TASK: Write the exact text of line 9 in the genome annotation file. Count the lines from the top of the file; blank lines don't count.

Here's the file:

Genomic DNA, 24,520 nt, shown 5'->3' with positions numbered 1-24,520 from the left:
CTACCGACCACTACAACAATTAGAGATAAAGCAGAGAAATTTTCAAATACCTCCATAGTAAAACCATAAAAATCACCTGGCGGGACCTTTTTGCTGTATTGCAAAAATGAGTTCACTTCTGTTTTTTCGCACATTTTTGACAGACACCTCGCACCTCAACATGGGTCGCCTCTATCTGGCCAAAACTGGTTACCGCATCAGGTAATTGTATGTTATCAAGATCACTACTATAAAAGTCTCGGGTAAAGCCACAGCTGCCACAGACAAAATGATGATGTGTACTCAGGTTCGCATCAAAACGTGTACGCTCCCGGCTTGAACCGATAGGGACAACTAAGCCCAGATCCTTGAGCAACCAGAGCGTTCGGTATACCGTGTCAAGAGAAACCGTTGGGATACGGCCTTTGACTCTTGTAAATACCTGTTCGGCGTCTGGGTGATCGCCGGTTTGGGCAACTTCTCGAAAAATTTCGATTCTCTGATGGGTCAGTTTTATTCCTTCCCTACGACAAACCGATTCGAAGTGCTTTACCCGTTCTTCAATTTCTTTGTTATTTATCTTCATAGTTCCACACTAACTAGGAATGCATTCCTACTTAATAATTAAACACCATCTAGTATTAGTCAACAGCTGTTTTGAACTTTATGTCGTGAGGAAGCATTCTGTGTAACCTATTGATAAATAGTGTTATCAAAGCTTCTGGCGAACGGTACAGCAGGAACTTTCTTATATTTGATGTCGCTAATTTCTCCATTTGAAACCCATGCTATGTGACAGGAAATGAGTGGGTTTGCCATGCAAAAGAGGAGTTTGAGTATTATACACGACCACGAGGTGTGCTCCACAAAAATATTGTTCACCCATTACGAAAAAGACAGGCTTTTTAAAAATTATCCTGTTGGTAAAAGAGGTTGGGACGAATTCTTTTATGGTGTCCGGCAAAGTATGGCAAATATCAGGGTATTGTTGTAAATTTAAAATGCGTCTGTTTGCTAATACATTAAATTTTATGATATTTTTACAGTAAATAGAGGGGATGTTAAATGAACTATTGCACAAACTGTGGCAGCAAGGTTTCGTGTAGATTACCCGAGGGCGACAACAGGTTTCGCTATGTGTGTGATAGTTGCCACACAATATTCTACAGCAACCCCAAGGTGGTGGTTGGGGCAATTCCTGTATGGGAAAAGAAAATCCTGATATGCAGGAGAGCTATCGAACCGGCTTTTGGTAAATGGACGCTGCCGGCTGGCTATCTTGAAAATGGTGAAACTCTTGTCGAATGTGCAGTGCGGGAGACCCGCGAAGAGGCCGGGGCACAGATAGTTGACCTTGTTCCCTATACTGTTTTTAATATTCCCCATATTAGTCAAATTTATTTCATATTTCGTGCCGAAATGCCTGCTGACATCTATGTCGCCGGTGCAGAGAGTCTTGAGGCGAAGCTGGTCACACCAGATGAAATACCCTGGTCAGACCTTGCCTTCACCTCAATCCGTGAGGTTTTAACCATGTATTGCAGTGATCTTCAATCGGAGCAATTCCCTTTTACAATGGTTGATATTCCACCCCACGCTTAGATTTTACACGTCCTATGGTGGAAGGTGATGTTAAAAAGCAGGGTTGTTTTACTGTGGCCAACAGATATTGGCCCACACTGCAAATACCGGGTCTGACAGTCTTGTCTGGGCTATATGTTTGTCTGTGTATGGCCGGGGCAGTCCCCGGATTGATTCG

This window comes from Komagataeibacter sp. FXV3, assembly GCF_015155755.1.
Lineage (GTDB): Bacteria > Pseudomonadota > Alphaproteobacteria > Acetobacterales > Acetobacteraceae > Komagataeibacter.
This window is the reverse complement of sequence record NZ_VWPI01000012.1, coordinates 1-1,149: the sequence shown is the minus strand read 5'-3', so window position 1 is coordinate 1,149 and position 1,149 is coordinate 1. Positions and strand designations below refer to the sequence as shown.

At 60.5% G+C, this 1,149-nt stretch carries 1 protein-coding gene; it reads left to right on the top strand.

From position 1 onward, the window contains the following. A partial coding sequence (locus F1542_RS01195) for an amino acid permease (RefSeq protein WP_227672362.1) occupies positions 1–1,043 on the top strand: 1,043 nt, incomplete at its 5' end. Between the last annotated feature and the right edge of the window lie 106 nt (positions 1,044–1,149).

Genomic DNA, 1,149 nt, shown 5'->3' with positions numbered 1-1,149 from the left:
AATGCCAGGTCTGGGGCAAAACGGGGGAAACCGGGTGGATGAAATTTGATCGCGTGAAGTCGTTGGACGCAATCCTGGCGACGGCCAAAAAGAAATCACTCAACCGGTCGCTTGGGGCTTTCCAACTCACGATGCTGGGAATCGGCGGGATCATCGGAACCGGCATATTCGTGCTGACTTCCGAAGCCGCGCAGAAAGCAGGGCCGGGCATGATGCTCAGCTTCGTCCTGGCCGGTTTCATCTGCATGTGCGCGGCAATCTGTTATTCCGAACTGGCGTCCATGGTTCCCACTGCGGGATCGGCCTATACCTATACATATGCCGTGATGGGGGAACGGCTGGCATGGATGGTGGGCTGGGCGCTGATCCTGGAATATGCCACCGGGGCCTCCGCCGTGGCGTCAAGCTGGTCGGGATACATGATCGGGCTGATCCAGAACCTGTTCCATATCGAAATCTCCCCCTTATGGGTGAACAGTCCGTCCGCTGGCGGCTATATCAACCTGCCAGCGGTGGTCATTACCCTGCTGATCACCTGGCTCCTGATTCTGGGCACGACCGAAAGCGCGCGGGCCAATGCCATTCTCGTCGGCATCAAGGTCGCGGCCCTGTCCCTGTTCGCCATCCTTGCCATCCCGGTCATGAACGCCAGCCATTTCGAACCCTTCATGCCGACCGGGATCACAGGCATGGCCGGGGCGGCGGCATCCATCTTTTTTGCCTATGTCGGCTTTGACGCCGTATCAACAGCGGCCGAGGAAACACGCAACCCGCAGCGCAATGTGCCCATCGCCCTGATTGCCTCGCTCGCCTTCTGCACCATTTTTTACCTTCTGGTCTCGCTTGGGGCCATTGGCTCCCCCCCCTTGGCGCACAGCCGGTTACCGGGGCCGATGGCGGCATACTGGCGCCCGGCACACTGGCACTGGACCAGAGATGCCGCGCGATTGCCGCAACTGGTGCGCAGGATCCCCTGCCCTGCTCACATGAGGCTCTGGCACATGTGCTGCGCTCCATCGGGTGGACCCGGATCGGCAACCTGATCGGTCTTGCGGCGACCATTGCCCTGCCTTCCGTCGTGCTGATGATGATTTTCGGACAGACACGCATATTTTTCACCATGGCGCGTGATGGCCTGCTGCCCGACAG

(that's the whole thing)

AATGCCAGGTCTGGGGCAAAACGGGGGAAACCGGGTGGATGAAATTTGATCGCGTGAAGTCGTTGGACGCAATCCTGGCGACGGCCAAAAAGAAATCACTCAACCGGTCGCTTGGGGCTTTCCAACTCACGATGCTGGGAATCGGCGGGATCATCGGAACCGGCATATTCGTGCTGACTTCCGAAGCCGCGCAGAAAGCAGGGCCGGGCATGATGCTCAGCTTCGTCCTGGCCGGTTTCATCTGCATGTGCGCGGCAATCTGTTATTCCGAACTGGCGTCCATGGTTCCCACTGCGGGATCGGCCTATACCTATACATATGCCGTGATGGGGGAACGGCTGGCATGGATGGTGGGCTGGGCGCTGATCCTGGAATATGCCACCGGGGCCTCCGCCGTGGCGTCAAGCTGGTCGGGATACATGATCGGGCTGATCCAGAACCTGTTCCATATCGAAATCTCCCCCTTATGGGTGAACAGTCCGTCCGCTGGCGGCTATATCAACCTGCCAGCGGTGGTCATTACCCTGCTGATCACCTGGCTCCTGATTCTGGGCACGACCGAAAGCGCGCGGGCCAATGCCATTCTCGTCGGCATCAAGGTCGCGGCCCTGTCCCTGTTCGCCATCCTTGCCATCCCGGTCATGAACGCCAGCCATTTCGAACCCTTCATGCCGACCGGGATCACAGGCATGGCCGGGGCGGCGGCATCCATCTTTTTTGCCTATGTCGGCTTTGACGCCGTATCAACAGCGGCCGAGGAAACACGCAACCCGCAGCGCAATGTGCCCATCGCCCTGATTGCCTCGCTCGCCTTCTGCACCATTTTTTACCTTCTGGTCTCGCTTGGGGCCATTGGCTCCCCCCCCTTGGCGCACAGCCGGTTACCGGGGCCGATGGCGGCATACTGGCGCCCGGCACACTGGCACTGGACCAGAGATGCCGCGCGATTGCCGCAACTGGTGCGCAGGATCCCCTGCCCTGCTCACATGAGGCTCTGGCACATGTGCTGCGCTCCATCGGGTGGACCCGGATCGGCAACCTGATCGGTCTTGCGGCGACCATTGCCCTGCCTTCCGTCGTGCTGATGATGATTTTCGGACAGACACGCATATTTTTCACCATGGCGCGTGATGGCCTGCTGCCCGACAG